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Therapist: More kids seeking help amid COVID-19 outbreak

Therapist offers tips for parents to help kids cope with stress around COVID-19.

HUNTSVILLE, Ala. — The coronavirus has impacted life for all of us, and for many, it's a stressful time. Kids are also feeling the stress. Appointments are up at WellStone where therapists at their Nova Clinic are seeing more kids right now who are dealing with stress and anxiety due to COVID-19.

"A lot of times these are children who are already dealing with issues previously and so now that this is coming around there is just more of an increase in anxiety they are experiencing right now," said Jasmine Butler, Children's Division Director at Nova Center at WellStone.

Often, they'll express that stress by acting up. 

"They're showing some regression," said Butler. "So things that they had once been able to accomplish and move past with their therapist, they are now showing some of those same behaviors and symptoms again."

The coronavirus has been a common topic in recent counseling sessions. And with schools closed, they're seeing even more calls for therapy. WellStone is also now busy with school-based therapy services. 

"Those therapists that were on site in school are now here in the office," she said.

The plan at WellStone is to stay open for business so folks can get the help they need through this pandemic.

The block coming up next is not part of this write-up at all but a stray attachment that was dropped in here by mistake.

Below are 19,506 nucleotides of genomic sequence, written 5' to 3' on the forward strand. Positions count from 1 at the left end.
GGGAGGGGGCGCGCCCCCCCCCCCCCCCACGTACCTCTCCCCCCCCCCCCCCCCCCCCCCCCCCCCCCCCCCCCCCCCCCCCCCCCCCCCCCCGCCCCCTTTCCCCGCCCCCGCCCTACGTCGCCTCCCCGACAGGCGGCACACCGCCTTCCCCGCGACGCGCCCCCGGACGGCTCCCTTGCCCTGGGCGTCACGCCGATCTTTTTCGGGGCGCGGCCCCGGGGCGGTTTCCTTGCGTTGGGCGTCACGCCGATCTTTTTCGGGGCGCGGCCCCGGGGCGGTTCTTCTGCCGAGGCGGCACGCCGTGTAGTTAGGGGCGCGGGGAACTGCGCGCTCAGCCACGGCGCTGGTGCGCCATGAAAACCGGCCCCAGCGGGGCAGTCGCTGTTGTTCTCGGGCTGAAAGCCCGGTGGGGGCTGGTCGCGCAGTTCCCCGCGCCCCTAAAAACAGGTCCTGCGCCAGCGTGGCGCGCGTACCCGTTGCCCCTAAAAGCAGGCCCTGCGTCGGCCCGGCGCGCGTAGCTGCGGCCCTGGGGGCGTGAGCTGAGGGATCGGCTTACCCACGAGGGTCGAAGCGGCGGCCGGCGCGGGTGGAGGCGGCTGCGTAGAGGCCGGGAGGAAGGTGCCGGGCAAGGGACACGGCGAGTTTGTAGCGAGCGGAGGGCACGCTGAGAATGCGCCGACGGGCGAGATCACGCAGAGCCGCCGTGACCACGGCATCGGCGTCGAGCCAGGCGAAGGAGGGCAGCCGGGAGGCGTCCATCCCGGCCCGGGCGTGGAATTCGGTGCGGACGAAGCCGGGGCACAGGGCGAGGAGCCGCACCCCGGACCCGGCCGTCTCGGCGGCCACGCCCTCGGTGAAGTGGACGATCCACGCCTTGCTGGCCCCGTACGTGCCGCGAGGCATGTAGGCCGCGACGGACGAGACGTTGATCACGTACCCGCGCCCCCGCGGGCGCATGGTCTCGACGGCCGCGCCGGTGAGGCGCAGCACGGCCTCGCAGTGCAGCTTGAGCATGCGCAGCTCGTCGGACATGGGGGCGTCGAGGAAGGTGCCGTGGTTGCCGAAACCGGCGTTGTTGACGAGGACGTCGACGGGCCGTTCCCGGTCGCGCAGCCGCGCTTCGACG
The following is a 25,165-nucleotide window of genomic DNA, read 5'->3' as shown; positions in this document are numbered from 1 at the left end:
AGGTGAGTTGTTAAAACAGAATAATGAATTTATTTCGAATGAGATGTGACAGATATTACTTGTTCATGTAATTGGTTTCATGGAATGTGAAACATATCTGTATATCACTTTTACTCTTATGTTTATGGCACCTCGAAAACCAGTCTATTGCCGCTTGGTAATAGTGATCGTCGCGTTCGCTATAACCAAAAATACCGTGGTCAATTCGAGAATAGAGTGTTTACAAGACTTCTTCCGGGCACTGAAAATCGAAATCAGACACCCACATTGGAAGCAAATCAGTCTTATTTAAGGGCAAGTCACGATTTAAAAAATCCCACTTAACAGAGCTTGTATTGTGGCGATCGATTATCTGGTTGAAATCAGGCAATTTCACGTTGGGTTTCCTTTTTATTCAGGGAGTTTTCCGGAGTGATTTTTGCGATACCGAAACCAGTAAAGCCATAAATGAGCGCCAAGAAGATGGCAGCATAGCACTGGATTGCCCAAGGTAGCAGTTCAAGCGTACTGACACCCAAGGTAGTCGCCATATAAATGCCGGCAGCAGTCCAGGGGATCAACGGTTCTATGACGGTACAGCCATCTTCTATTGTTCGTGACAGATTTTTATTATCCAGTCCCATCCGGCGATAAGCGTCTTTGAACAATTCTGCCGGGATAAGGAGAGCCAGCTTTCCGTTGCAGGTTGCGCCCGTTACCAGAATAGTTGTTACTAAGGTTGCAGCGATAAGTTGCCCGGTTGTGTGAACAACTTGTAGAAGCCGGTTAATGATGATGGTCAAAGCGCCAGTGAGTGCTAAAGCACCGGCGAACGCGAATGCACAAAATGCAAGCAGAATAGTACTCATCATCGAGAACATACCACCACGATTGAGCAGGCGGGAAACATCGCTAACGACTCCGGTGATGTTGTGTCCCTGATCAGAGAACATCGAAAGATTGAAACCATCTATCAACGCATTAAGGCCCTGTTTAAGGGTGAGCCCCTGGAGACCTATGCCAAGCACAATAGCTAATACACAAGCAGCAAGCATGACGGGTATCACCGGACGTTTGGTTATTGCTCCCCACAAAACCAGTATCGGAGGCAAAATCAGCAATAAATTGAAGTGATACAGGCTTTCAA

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"If they are trying to be cautious about coming in, then we have this service we can provide over the phone or video chat," said Butler. 

And parents can help kids too.

"Really [parents] should be aware of how much exposure their child is getting to the news," she said. "It's very easy for children to misinterpret what's being reported and that can create more anxiety and stress for them."

Have a conversation with your kids about COVID-19 and what's happening in a way kids can understand is important.

"Be a good role model," said Butler. "Stress and anxiety can transfer. So kids can feel when their parents are stressed about something."

With kids being out of school, parents can implement routines at home to help lessen stress.

"Just [have] a schedule of activities they're going to do laid out at a specific time," said Butler. "Have your kids get outside and exercise, give them a well balanced meal, make sure they're getting enough sleep and continue to connect where they can in a safe way with friends and family."

The CDC also offers parents tips for helping children cope with stress around the coronavirus.

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